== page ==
3. Internal trigons of urinary bladder. (2014) P-1
  4. Broad ligament of uterus. (2014) P-1
  5. Ovarian fossa on lateral Pelvic wall. (2013) P-1
  6. Epiploic foramen. (2012) P-1
  7. Mackenrodt’s ligament. (2012) P-1
  8. Left Renal Vein. (2011) P-1
  9. Epiploic foramen. (2011) P-1
  10. Ischial spine. (2009) P-1
  11. Hesselbach’s triangle. (2009) P-1
  12. Porto-caval anastasis. (2009) P-1
  13. Relation of head of pancreas. (2008) P-1

Explain why

  1. Appendix of testis is embryologically different form appendix of epididymis. (2017) P-1
  2. Pleural sac may be accidentally opened during exposure of the kidney from back. (2017) P-1
  3. Pubic tubercle is important landmark for femoral and inguinal hernia. (2016) P-1
  4. In prostatic carcinoma X-ray of lumbosacral vertebra to be avoided. (2016) P-1
  5. Dropping of the kidney is not followed by suprarenal gland. (2016) P-1
  6. Caput medusae. (2015) P-1
  7. Inner layer of myometrium acts as a living ligature of uterus during menstruation and parturition. (2015) P-1
  8. Varicocele of left testes is common. (2014) P-1
  9. Carcinoma of the head of the pancreas may produce jaundice. (2014) P-1
  10. Pain around umbilicus in case of acute appendicitis. (2013) P-1
  11. Cholecystitis causes pain in right shoulder. (2011) P-1
  12. A patient of cirrhosis of liver presents with Caput Medusa. (2010) P-1
  13. Pectinate line is an important landmark of anal canal. (2009) P-1
  14. Rupture of membranes part of urethra may cause extravasation of union in anterior abdominal wall. (2008) P-1
  15. Incidence of inguinal hernia is normal healthy individual is prevented by Shutter mechanism. (2008) P-1

 

 

                               Thorax

Group -A

  1. Define pleura. Enumerate the parts of the pleura with their nerve supply. Describe the costomediatinal reflection of pleura. What is pleural effusion. (2015) P-2
  2. Describe the transverse pericardial sinus with development. What is the clinical importance of it? (2014) P-2
  3. Give an account of pleura. mention its nerve supply. What is the site of choice for insertion of needle to drain plural effusion and why? (2013) P-2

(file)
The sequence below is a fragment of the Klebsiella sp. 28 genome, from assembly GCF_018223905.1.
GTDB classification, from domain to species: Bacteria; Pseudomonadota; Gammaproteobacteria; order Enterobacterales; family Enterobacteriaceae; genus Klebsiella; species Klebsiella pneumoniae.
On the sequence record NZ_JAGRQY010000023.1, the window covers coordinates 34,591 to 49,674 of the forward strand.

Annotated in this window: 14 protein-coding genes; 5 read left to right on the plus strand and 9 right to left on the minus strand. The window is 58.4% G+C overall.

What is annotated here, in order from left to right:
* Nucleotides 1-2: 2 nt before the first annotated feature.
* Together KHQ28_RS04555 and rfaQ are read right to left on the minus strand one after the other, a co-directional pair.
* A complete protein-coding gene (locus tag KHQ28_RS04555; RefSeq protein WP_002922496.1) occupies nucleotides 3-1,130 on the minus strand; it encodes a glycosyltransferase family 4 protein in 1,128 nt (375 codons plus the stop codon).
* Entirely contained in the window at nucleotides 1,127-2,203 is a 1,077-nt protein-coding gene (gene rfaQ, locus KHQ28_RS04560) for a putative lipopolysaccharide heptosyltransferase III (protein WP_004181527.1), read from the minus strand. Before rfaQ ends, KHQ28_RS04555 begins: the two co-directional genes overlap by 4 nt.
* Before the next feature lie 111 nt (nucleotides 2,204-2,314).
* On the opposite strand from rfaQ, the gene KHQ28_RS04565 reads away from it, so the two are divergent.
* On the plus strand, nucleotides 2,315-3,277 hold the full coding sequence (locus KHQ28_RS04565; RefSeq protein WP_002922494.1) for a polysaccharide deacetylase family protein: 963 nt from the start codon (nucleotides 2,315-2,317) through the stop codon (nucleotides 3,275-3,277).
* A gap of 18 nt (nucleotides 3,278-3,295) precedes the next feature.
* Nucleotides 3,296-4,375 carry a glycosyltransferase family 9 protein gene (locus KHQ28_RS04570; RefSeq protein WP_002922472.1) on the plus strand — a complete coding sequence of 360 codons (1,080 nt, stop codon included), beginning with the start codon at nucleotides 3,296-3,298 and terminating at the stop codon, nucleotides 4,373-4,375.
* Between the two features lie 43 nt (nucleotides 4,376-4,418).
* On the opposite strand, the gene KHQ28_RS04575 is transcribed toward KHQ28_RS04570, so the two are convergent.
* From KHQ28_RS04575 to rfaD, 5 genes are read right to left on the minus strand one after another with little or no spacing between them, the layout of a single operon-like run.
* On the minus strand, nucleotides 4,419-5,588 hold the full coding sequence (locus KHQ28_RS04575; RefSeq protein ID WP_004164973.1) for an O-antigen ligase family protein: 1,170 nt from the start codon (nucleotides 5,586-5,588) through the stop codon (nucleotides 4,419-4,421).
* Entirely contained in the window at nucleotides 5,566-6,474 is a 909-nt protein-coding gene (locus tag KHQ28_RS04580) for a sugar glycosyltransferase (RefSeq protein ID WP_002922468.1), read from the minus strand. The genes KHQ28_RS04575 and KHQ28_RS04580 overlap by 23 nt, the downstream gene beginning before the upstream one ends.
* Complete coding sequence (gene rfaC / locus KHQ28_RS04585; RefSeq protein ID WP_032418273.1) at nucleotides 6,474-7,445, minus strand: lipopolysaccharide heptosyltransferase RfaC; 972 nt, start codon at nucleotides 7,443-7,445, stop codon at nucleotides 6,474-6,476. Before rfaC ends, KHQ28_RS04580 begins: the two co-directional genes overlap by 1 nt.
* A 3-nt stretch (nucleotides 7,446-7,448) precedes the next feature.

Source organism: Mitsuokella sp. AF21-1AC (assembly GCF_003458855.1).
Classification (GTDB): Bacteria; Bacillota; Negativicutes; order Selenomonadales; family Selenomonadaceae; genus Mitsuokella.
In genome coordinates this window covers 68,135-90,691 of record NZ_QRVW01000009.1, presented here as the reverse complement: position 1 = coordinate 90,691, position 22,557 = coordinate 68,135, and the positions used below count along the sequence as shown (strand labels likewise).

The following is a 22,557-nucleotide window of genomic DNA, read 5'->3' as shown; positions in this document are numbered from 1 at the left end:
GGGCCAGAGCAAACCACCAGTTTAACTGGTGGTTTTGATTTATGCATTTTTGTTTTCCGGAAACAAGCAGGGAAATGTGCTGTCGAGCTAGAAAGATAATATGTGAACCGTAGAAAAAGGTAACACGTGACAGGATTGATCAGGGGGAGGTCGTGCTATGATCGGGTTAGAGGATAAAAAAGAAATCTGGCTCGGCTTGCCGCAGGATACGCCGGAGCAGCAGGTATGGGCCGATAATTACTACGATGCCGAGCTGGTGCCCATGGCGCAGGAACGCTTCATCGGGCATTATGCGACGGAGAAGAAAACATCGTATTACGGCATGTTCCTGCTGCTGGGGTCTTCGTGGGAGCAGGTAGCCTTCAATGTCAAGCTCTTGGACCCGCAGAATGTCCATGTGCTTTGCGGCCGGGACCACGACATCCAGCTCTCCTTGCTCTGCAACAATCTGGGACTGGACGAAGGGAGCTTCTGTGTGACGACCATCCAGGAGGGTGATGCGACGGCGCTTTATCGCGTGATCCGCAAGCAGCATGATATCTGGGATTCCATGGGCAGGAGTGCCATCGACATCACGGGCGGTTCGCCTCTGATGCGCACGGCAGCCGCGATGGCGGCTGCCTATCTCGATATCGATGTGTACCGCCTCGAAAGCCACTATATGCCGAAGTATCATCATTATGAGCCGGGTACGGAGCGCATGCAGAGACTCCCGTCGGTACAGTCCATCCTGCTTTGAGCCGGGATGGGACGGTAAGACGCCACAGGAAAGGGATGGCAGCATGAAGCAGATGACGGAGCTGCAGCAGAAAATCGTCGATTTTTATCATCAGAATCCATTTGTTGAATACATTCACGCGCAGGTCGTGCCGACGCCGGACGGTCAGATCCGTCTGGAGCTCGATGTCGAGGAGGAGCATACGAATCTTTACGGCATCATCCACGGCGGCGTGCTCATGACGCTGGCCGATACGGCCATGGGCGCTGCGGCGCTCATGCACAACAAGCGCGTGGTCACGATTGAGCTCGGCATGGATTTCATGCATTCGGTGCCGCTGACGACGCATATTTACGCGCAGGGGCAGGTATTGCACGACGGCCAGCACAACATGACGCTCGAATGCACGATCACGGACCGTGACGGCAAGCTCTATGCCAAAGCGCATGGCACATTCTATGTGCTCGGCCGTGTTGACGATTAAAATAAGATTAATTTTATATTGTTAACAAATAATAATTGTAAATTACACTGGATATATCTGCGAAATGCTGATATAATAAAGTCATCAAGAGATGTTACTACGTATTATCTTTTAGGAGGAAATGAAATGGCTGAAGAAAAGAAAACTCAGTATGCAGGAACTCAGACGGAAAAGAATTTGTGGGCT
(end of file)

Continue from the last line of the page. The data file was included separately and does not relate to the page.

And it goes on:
Group-B

  1. Describe the origin, course and distribution of left coronary artery. what is angina pectoris? enumerate the sources of development of internal system. (2017) P-2
  2. Describe the coronary sinus of the heart with its tributaries and development. (2015) P-2
  3. Give an account of usual pattern of coronary artery supply of heart. What is coronary dominance? (2012) P-2
  4. A young patient presents with repeated vomiting and reflux on examination which was diagnosed as Diaphragmatic Hernia. Explain the Condition from your knowledge of anatomy. Give the origin, insertion & nerve supply of the diaphragm. (2011) P-2
  5. A patient with history of cough, fever and breathlessness is diagnosed to be a case of Pleural effusion. Give a brief account on parts of pleura with its recesses and nerve supply. (2010) P-2

Short Note

  1. Central tendon of diaphragm. (2015) P-2
  2. Ligamentum arteriosum. (2014) P-2
  3. Nerve supply of apical pleura. (2014) P-2
  4. Inlet of Thorax. (2013) P-2
  5. 1st intercostal nerve. (2012) P-2
  6. Ansa cervicalis. (2012) P-2
  7. Oblique sinus. (2011) P-2
  8. Constrictions of oesophagus (2008) P-2

Explain why

  1. Fibrous pericardium is fused with central tendon of the diaphragm. (2016) P-2
  2. Recurrent laryngeal nerve is both side present different course. (2016) P-2
  3. Central tendon of the thoraco-abdominal diaphragm is blended with the basal part of the fibrous pericardium. (2014) P-2
  4. Type of respiration in children is abdominal, whereas it is thoraco-abdominal in adult. (2012) P-2
  5. Segment 2 and segment 6 of lung are the sites of lung abscess. (2011) P-1
  6. Inter costal nerves other than 3rd to 6th are atypical. (2010) P-2
  7. Type of respiration in infants is abdominal, weather thoracic in adult females and thoraco-abdominal in adult male. (2009) P-2
  8. Right recurrent laryngeal nerve hook round right subclavian artery, whereas the left does round the ligamentous arteriosum. (2008) P-2

                            Head-Neck

Group -A

  1. Describe the parotid gland under the following headings: i) Coverings ii) Relations of parotid gland iii) Nerve supply iv) Frey’s syndrome (2016) P-2
  2. A man suffering from hypertension bleeds from Little’s area of nose. Give an account of the formation, arterial supply, nerve supply & lining epithelium of nasal septum with a note on Little’s area. (2012) P-2
  3. Following thyroidectomy a patient may develop hoarseness of voice. Explain the statement. Give a brief account of intrinsic muscles of the larynx and their action on Rimaglottidis. (2012) P-2
  4. A child came to OPD with a complaint of injury to the external ear. On examination a perforation was found in the tympanic membrane. Discuss about the gross anatomy, arterial supply and nerve supply of the Tympanic membrane and the External auditory canal. (2011) P-2
  5. A person gives history of inability to close his mouth immediately after yawning. What is the anatomical basis behind it? Describe the muscles and ligaments related to the. anatomical site affected. (2011) P-2